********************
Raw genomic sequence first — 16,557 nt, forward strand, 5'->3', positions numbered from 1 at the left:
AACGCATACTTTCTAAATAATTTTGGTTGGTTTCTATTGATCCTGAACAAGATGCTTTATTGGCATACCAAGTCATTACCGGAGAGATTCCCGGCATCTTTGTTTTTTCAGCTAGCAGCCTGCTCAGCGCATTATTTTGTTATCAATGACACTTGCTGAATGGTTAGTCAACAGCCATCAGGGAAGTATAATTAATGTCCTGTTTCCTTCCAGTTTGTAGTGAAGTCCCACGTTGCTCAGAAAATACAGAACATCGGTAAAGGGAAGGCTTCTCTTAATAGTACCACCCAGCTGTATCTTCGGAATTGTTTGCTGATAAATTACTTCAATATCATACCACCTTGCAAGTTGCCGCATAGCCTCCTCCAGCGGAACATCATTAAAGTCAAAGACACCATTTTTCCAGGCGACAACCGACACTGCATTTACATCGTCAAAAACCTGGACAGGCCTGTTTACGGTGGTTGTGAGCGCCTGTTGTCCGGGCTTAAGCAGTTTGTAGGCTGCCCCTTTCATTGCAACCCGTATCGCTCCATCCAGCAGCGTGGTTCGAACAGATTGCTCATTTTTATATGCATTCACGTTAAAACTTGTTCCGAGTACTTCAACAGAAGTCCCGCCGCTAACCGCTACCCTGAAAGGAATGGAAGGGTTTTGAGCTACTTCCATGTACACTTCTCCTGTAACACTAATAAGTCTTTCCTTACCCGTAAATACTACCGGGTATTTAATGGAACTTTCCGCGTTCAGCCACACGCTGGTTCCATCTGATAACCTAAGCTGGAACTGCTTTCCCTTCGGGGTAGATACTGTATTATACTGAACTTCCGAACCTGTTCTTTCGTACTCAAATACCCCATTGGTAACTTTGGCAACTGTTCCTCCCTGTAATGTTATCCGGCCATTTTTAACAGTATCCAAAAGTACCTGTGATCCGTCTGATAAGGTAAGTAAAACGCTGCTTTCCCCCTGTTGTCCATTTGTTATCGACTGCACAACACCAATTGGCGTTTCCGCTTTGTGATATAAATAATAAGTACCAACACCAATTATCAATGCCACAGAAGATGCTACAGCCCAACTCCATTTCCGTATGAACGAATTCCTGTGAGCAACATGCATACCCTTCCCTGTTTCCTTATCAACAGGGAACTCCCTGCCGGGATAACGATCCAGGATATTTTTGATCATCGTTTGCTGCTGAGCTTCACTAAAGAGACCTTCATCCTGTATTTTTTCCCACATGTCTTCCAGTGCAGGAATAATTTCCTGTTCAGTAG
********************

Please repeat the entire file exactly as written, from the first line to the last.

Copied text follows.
Raw genomic sequence first — 16,557 nt, forward strand, 5'->3', positions numbered from 1 at the left:
AACGCATACTTTCTAAATAATTTTGGTTGGTTTCTATTGATCCTGAACAAGATGCTTTATTGGCATACCAAGTCATTACCGGAGAGATTCCCGGCATCTTTGTTTTTTCAGCTAGCAGCCTGCTCAGCGCATTATTTTGTTATCAATGACACTTGCTGAATGGTTAGTCAACAGCCATCAGGGAAGTATAATTAATGTCCTGTTTCCTTCCAGTTTGTAGTGAAGTCCCACGTTGCTCAGAAAATACAGAACATCGGTAAAGGGAAGGCTTCTCTTAATAGTACCACCCAGCTGTATCTTCGGAATTGTTTGCTGATAAATTACTTCAATATCATACCACCTTGCAAGTTGCCGCATAGCCTCCTCCAGCGGAACATCATTAAAGTCAAAGACACCATTTTTCCAGGCGACAACCGACACTGCATTTACATCGTCAAAAACCTGGACAGGCCTGTTTACGGTGGTTGTGAGCGCCTGTTGTCCGGGCTTAAGCAGTTTGTAGGCTGCCCCTTTCATTGCAACCCGTATCGCTCCATCCAGCAGCGTGGTTCGAACAGATTGCTCATTTTTATATGCATTCACGTTAAAACTTGTTCCGAGTACTTCAACAGAAGTCCCGCCGCTAACCGCTACCCTGAAAGGAATGGAAGGGTTTTGAGCTACTTCCATGTACACTTCTCCTGTAACACTAATAAGTCTTTCCTTACCCGTAAATACTACCGGGTATTTAATGGAACTTTCCGCGTTCAGCCACACGCTGGTTCCATCTGATAACCTAAGCTGGAACTGCTTTCCCTTCGGGGTAGATACTGTATTATACTGAACTTCCGAACCTGTTCTTTCGTACTCAAATACCCCATTGGTAACTTTGGCAACTGTTCCTCCCTGTAATGTTATCCGGCCATTTTTAACAGTATCCAAAAGTACCTGTGATCCGTCTGATAAGGTAAGTAAAACGCTGCTTTCCCCCTGTTGTCCATTTGTTATCGACTGCACAACACCAATTGGCGTTTCCGCTTTGTGATATAAATAATAAGTACCAACACCAATTATCAATGCCACAGAAGATGCTACAGCCCAACTCCATTTCCGTATGAACGAATTCCTGTGAGCAACATGCATACCCTTCCCTGTTTCCTTATCAACAGGGAACTCCCTGCCGGGATAACGATCCAGGATATTTTTGATCATCGTTTGCTGCTGAGCTTCACTAAAGAGACCTTCATCCTGTATTTTTTCCCACATGTCTTCCAGTGCAGGAATAATTTCCTGTTCAGTAG